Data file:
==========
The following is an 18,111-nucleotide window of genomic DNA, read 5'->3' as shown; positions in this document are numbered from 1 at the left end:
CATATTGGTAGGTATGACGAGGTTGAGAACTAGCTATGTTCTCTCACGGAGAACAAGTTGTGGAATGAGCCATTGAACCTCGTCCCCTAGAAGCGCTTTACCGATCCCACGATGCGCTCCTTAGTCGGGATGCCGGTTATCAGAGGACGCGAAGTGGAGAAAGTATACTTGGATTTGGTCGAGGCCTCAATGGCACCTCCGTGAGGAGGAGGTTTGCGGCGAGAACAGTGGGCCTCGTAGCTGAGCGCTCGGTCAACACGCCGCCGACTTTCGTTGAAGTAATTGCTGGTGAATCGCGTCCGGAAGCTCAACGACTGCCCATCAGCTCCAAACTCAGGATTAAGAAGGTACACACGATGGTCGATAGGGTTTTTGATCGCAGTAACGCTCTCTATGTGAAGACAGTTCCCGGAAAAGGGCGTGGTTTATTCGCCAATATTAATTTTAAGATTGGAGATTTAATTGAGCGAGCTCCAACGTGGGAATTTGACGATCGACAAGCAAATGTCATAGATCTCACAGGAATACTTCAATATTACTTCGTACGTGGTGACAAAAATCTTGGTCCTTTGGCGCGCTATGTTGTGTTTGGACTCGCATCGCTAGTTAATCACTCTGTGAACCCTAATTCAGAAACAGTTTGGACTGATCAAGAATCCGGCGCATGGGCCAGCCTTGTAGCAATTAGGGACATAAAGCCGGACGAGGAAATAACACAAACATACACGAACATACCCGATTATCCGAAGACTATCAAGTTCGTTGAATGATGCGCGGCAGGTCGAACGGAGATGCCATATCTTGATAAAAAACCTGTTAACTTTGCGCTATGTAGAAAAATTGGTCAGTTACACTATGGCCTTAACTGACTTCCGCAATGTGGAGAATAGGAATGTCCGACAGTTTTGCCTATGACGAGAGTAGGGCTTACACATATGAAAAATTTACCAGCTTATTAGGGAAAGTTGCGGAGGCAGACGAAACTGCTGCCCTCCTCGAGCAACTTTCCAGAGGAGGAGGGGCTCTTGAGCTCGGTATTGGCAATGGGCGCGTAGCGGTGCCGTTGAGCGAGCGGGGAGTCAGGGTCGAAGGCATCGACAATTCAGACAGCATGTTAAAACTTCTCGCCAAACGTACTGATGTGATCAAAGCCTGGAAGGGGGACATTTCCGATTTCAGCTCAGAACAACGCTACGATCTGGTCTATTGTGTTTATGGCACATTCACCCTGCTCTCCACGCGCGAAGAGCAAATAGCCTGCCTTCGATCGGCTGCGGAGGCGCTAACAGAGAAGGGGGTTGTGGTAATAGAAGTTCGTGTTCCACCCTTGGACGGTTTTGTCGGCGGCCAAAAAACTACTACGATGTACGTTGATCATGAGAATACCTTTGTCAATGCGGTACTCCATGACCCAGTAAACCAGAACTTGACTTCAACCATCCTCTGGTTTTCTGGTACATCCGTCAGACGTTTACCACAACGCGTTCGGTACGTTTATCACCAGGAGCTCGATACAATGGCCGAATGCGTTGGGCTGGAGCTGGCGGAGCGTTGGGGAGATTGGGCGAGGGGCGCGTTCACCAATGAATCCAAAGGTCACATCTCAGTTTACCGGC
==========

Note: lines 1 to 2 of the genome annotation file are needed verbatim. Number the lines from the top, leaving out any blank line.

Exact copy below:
The following is an 18,111-nucleotide window of genomic DNA, read 5'->3' as shown; positions in this document are numbered from 1 at the left end:
CATATTGGTAGGTATGACGAGGTTGAGAACTAGCTATGTTCTCTCACGGAGAACAAGTTGTGGAATGAGCCATTGAACCTCGTCCCCTAGAAGCGCTTTACCGATCCCACGATGCGCTCCTTAGTCGGGATGCCGGTTATCAGAGGACGCGAAGTGGAGAAAGTATACTTGGATTTGGTCGAGGCCTCAATGGCACCTCCGTGAGGAGGAGGTTTGCGGCGAGAACAGTGGGCCTCGTAGCTGAGCGCTCGGTCAACACGCCGCCGACTTTCGTTGAAGTAATTGCTGGTGAATCGCGTCCGGAAGCTCAACGACTGCCCATCAGCTCCAAACTCAGGATTAAGAAGGTACACACGATGGTCGATAGGGTTTTTGATCGCAGTAACGCTCTCTATGTGAAGACAGTTCCCGGAAAAGGGCGTGGTTTATTCGCCAATATTAATTTTAAGATTGGAGATTTAATTGAGCGAGCTCCAACGTGGGAATTTGACGATCGACAAGCAAATGTCATAGATCTCACAGGAATACTTCAATATTACTTCGTACGTGGTGACAAAAATCTTGGTCCTTTGGCGCGCTATGTTGTGTTTGGACTCGCATCGCTAGTTAATCACTCTGTGAACCCTAATTCAGAAACAGTTTGGACTGATCAAGAATCCGGCGCATGGGCCAGCCTTGTAGCAATTAGGGACATAAAGCCGGACGAGGAAATAACACAAACATACACGAACATACCCGATTATCCGAAGACTATCAAGTTCGTTGAATGATGCGCGGCAGGTCGAACGGAGATGCCATATCTTGATAAAAAACCTGTTAACTTTGCGCTATGTAGAAAAATTGGTCAGTTACACTATGGCCTTAACTGACTTCCGCAATGTGGAGAATAGGAATGTCCGACAGTTTTGCCTATGACGAGAGTAGGGCTTACACATATGAAAAATTTACCAGCTTATTAGGGAAAGTTGCGGAGGCAGACGAAACTGCTGCCCTCCTCGAGCAACTTTCCAGAGGAGGAGGGGCTCTTGAGCTCGGTATTGGCAATGGGCGCGTAGCGGTGCCGTTGAGCGAGCGGGGAGTCAGGGTCGAAGGCATCGACAATTCAGACAGCATGTTAAAACTTCTCGCCAAACGTACTGATGTGATCAAAGCCTGGAAGGGGGACATTTCCGATTTCAGCTCAGAACAACGCTACGATCTGGTCTATTGTGTTTATGGCACATTCACCCTGCTCTCCACGCGCGAAGAGCAAATAGCCTGCCTTCGATCGGCTGCGGAGGCGCTAACAGAGAAGGGGGTTGTGGTAATAGAAGTTCGTGTTCCACCCTTGGACGGTTTTGTCGGCGGCCAAAAAACTACTACGATGTACGTTGATCATGAGAATACCTTTGTCAATGCGGTACTCCATGACCCAGTAAACCAGAACTTGACTTCAACCATCCTCTGGTTTTCTGGTACATCCGTCAGACGTTTACCACAACGCGTTCGGTACGTTTATCACCAGGAGCTCGATACAATGGCCGAATGCGTTGGGCTGGAGCTGGCGGAGCGTTGGGGAGATTGGGCGAGGGGCGCGTTCACCAATGAATCCAAAGGTCACATCTCAGTTTACCGGC